multiple relationships without using the same object multiple times. It was also pointed
out that when RMON2 was being written this issue was discussed, no major problems
were found and this was thought to be an elegant solution.
Adding certain restrictions on the indexing makes mib compiler code generation much
easier - scalars were viewed as the worst with multiple indexes as being in the middle
and single indexes as relatively easy.
Finally there was some discussion about what (if any) restrictions the current document
contains. After the community decides what it wants we can correct the documents if
The final consensus was: to disallow scalars, to allow objects from another table and to
allow but strongly discourage (SHOULD NOT) using the same object more than once.
This consensus was reached after much discussion and several attempts by the chair to
a) specify options for consensus, b) point out that without consensus the specifications
would not be able to progress to full standard and c) determining that there was no strong
Other issues that were brought up in the open mike part of the session.
There was some discussion about how the community should refer to the language used
to write MIB modules and its relationship to ASN.1. After much discussion and several
attempts to find consensus and to determine that there were no strong objections we
finally reached the consensus thet there was no problem with what we were currently
calling the Structure of Management Information (SMI) and that no clarification was
required. Also that the lanaguage was "an adapted subset of ASN.1 (1988)" and
references to ASN.1 should be updated to use this term. At one point the list of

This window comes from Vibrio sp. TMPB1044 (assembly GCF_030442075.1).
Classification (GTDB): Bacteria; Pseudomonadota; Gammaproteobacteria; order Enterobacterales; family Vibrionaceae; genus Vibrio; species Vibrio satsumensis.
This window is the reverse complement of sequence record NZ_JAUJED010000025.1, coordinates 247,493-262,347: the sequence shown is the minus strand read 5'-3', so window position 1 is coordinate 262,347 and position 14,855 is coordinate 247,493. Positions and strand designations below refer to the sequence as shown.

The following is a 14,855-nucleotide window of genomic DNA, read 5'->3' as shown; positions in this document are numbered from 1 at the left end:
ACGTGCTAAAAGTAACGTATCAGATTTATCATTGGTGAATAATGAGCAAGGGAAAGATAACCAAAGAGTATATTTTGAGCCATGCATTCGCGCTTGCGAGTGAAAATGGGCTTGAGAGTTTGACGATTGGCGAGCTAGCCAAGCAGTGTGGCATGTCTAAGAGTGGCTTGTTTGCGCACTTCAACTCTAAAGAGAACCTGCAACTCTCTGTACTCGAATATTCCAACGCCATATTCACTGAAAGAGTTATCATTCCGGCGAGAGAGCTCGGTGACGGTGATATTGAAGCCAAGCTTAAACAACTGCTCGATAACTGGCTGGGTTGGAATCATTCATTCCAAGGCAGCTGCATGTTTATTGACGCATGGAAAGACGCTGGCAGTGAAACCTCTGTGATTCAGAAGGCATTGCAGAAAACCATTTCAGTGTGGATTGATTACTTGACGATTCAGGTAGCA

differences between what the SMI uses and ASN.1 (1988) was given.
Several minor comments were made and agreed with:
7.1.4 BITS construct, as the BITS construct was created after hyphens were outlawed it
doesn't need issue 4 to grandfather old hyphens.
7.9 DEFVAL, is it okay for Read-Only (yes it is). There was some minor discussion about
how EFVAL should be used. Is it for use when creating a new row in a table or can it be
used when a scalar variable is created? (As an example a scalar might be created when
some feature is enabled possible due to a set request). The BOF decided that the DEFVAL
clause should be thought of as a hint to the implementor.
7.11 table example, evalslot is an inproper type and evalindex should have a range
8.6 notification example, should show defining a notification with fooTraps.0.x rather
than using the fooTraps.x style as new notifies should use the former.
8.1 mapping of notification objects clause, clarification that additional objects are allowed
RowStatus textual convention notes 2 & 3, clarification that additional columns must be
valid before transitioning the row status column
The discontinuity indicator generated more discussion. The current specs included text
that required a discontinuity indicators get reset when the sysUptime object wrapped to
zero. This is a change from the current docs and presents difficulties for some systems
which may not be able to reset their discontinuity indicators. This new text is attempting
to fix the oddity that timestmaps become ambiguous some 496 days after the event occurs.
It was also pointed out that MIBs might want to use TCs other than TIMESTAMP, such
as a date and time indication, in order to avoid this ambiguity.
The consensus was to remove the new text and to return to the older version but to add
some new text to clarify the fact that timestamps will become ambiguous 496 days after
the event occurs.
Deadlines for next revision of docuemnts and call for submission for any more comments
and discussion of issues
Date for submission of issues Sept 15
Date for resolution of issues Sept 29
New docuemnts Middle of October
Finally there was a general consensus that, while there is still work to be done, the specs
are in the area of being able to move to full standard.